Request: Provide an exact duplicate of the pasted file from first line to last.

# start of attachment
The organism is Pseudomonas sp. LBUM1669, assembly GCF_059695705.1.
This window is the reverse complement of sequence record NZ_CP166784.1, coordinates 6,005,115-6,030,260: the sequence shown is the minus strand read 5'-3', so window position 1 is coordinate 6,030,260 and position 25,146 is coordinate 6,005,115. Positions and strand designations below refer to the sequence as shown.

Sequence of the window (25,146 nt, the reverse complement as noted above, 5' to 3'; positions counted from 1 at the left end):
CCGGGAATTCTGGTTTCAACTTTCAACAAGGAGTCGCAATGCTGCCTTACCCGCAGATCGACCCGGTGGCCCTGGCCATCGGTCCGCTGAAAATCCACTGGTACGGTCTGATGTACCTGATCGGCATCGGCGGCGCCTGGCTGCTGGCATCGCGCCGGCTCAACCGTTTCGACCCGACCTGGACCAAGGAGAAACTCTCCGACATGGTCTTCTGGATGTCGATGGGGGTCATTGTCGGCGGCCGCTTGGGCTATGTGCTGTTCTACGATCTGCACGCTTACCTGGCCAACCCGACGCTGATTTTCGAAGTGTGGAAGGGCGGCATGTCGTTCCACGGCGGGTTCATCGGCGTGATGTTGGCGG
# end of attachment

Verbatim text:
The organism is Pseudomonas sp. LBUM1669, assembly GCF_059695705.1.
This window is the reverse complement of sequence record NZ_CP166784.1, coordinates 6,005,115-6,030,260: the sequence shown is the minus strand read 5'-3', so window position 1 is coordinate 6,030,260 and position 25,146 is coordinate 6,005,115. Positions and strand designations below refer to the sequence as shown.

Sequence of the window (25,146 nt, the reverse complement as noted above, 5' to 3'; positions counted from 1 at the left end):
CCGGGAATTCTGGTTTCAACTTTCAACAAGGAGTCGCAATGCTGCCTTACCCGCAGATCGACCCGGTGGCCCTGGCCATCGGTCCGCTGAAAATCCACTGGTACGGTCTGATGTACCTGATCGGCATCGGCGGCGCCTGGCTGCTGGCATCGCGCCGGCTCAACCGTTTCGACCCGACCTGGACCAAGGAGAAACTCTCCGACATGGTCTTCTGGATGTCGATGGGGGTCATTGTCGGCGGCCGCTTGGGCTATGTGCTGTTCTACGATCTGCACGCTTACCTGGCCAACCCGACGCTGATTTTCGAAGTGTGGAAGGGCGGCATGTCGTTCCACGGCGGGTTCATCGGCGTGATGTTGGCGG